Our New Service Is Called ‘Total Music,’ but We Like to Refer to It Internally as ‘Total Panic’
Doug’s a very special guy. He’s the last of the great music executives who came up through A&R. He’s old school. I like him a lot.”
–Apple CEO Steve Jobs on Universal Music Group CEO Doug Morris
The per-device royalties Universal Music Group receives for every Zune player sold were apparently substantial enough to buy CEO Doug Morris a bigger set of balls, because he’s out drumming up support for an industry-owned subscription service with which he hopes to loosen Apple’s grip on the digital music market.
The endeavor is called “Total Music,” and Morris has already approached Sony BMG Music Entertainment and Warner Music Group about participating. His proposition: a subscription-based music service for the hardware industry, one whose cost could be baked into the hardware that supports it. Under the Total Music model, hardware makers subsidize the cost of music, which consumers are then given for “free” when they buy a new digital media player. That’s more money up front for hardware makers, but it’s a wise investment because, as Morris reckons, they’ll make that money back and then some by selling many more devices.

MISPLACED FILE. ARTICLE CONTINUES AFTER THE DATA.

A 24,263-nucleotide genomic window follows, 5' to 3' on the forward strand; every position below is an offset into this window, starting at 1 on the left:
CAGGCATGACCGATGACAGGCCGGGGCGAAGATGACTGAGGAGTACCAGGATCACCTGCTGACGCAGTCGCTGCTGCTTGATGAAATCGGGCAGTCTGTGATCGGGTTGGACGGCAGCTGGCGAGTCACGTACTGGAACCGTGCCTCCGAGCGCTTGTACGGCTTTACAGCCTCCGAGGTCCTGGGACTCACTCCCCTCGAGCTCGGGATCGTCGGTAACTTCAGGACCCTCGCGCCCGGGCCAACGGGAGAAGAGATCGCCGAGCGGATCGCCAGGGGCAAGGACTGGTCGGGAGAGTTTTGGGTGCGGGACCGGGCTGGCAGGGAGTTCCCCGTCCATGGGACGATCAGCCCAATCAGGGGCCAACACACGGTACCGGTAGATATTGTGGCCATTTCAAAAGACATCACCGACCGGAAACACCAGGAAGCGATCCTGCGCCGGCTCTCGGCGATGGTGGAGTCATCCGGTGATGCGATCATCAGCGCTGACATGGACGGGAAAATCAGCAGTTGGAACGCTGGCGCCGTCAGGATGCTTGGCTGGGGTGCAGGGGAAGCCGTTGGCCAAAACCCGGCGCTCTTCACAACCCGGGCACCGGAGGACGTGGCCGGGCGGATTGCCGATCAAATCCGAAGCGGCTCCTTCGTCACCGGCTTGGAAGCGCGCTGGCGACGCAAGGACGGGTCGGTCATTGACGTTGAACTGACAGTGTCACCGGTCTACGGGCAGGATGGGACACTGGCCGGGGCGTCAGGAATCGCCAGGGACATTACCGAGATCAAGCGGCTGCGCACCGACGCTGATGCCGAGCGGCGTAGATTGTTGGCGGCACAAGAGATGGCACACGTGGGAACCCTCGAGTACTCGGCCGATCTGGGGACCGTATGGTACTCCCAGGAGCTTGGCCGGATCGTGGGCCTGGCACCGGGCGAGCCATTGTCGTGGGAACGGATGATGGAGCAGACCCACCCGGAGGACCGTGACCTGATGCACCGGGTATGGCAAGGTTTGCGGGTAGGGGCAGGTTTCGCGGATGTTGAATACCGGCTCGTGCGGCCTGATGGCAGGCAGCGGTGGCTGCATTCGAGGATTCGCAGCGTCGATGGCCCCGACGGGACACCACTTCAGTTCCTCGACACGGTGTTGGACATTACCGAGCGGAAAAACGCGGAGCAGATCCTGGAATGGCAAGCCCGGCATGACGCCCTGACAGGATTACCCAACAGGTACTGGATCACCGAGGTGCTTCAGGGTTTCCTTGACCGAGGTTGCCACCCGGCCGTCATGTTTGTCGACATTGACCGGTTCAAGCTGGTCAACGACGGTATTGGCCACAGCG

Interesting business model. “If the object is to wrest control of the market from Steve Jobs,” said Gartner analyst Mike McGuire, “this is a credible way to try it.”
Sadly for Morris, it’s also one inevitably complicated by recent turmoil in the music industry. With Radiohead releasing its latest album as a pay-what-you-will digital download, Nine Inch Nails declaring itself a free agent, and Madonna about to dump Warner Music Group for a concert promoter, we’re clearly seeing a sea change in music discovery, distribution and consumption, one perhaps lost on an industry so hardened by years of CD price fixing. So while the music industry struggles so to wrest control of the digital music market from Apple, some of today’s biggest popular artists are crafting an entirely new business model.